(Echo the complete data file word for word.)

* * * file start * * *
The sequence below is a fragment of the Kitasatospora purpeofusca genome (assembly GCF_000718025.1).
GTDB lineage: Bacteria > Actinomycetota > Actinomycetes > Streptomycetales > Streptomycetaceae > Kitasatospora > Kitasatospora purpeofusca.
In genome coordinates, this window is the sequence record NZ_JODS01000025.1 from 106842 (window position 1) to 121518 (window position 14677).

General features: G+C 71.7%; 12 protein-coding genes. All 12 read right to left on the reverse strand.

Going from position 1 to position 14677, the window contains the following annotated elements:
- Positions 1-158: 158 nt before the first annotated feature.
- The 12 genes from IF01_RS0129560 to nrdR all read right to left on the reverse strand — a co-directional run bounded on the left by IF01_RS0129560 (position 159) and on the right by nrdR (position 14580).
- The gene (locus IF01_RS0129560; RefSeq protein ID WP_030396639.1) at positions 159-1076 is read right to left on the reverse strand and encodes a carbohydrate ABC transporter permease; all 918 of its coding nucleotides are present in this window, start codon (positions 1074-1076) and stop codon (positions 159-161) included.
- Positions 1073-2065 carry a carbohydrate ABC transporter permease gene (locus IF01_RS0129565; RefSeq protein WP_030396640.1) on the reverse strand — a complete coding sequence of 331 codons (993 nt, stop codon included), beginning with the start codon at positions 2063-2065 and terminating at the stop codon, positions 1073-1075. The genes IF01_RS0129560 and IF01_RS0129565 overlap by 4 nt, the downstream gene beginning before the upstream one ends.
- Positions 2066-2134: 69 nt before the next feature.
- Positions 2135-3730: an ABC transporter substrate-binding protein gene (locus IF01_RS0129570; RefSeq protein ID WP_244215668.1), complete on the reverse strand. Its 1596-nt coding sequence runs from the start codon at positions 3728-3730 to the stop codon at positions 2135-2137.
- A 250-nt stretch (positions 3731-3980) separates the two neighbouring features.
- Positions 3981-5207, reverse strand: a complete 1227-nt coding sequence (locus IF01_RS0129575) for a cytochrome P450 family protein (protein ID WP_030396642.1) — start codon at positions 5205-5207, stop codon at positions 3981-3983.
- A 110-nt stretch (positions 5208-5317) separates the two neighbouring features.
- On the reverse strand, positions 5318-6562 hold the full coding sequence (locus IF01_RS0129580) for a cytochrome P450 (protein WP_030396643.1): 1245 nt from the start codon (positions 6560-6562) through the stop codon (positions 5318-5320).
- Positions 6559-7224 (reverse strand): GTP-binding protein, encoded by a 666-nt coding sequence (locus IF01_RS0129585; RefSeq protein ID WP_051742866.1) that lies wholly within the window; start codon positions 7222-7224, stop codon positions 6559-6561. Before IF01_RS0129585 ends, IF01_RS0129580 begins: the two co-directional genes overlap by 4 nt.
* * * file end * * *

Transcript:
The sequence below is a fragment of the Kitasatospora purpeofusca genome (assembly GCF_000718025.1).
GTDB lineage: Bacteria > Actinomycetota > Actinomycetes > Streptomycetales > Streptomycetaceae > Kitasatospora > Kitasatospora purpeofusca.
In genome coordinates, this window is the sequence record NZ_JODS01000025.1 from 106842 (window position 1) to 121518 (window position 14677).

General features: G+C 71.7%; 12 protein-coding genes. All 12 read right to left on the reverse strand.

Going from position 1 to position 14677, the window contains the following annotated elements:
- Positions 1-158: 158 nt before the first annotated feature.
- The 12 genes from IF01_RS0129560 to nrdR all read right to left on the reverse strand — a co-directional run bounded on the left by IF01_RS0129560 (position 159) and on the right by nrdR (position 14580).
- The gene (locus IF01_RS0129560; RefSeq protein ID WP_030396639.1) at positions 159-1076 is read right to left on the reverse strand and encodes a carbohydrate ABC transporter permease; all 918 of its coding nucleotides are present in this window, start codon (positions 1074-1076) and stop codon (positions 159-161) included.
- Positions 1073-2065 carry a carbohydrate ABC transporter permease gene (locus IF01_RS0129565; RefSeq protein WP_030396640.1) on the reverse strand — a complete coding sequence of 331 codons (993 nt, stop codon included), beginning with the start codon at positions 2063-2065 and terminating at the stop codon, positions 1073-1075. The genes IF01_RS0129560 and IF01_RS0129565 overlap by 4 nt, the downstream gene beginning before the upstream one ends.
- Positions 2066-2134: 69 nt before the next feature.
- Positions 2135-3730: an ABC transporter substrate-binding protein gene (locus IF01_RS0129570; RefSeq protein ID WP_244215668.1), complete on the reverse strand. Its 1596-nt coding sequence runs from the start codon at positions 3728-3730 to the stop codon at positions 2135-2137.
- A 250-nt stretch (positions 3731-3980) separates the two neighbouring features.
- Positions 3981-5207, reverse strand: a complete 1227-nt coding sequence (locus IF01_RS0129575) for a cytochrome P450 family protein (protein ID WP_030396642.1) — start codon at positions 5205-5207, stop codon at positions 3981-3983.
- A 110-nt stretch (positions 5208-5317) separates the two neighbouring features.
- On the reverse strand, positions 5318-6562 hold the full coding sequence (locus IF01_RS0129580) for a cytochrome P450 (protein WP_030396643.1): 1245 nt from the start codon (positions 6560-6562) through the stop codon (positions 5318-5320).
- Positions 6559-7224 (reverse strand): GTP-binding protein, encoded by a 666-nt coding sequence (locus IF01_RS0129585; RefSeq protein ID WP_051742866.1) that lies wholly within the window; start codon positions 7222-7224, stop codon positions 6559-6561. Before IF01_RS0129585 ends, IF01_RS0129580 begins: the two co-directional genes overlap by 4 nt.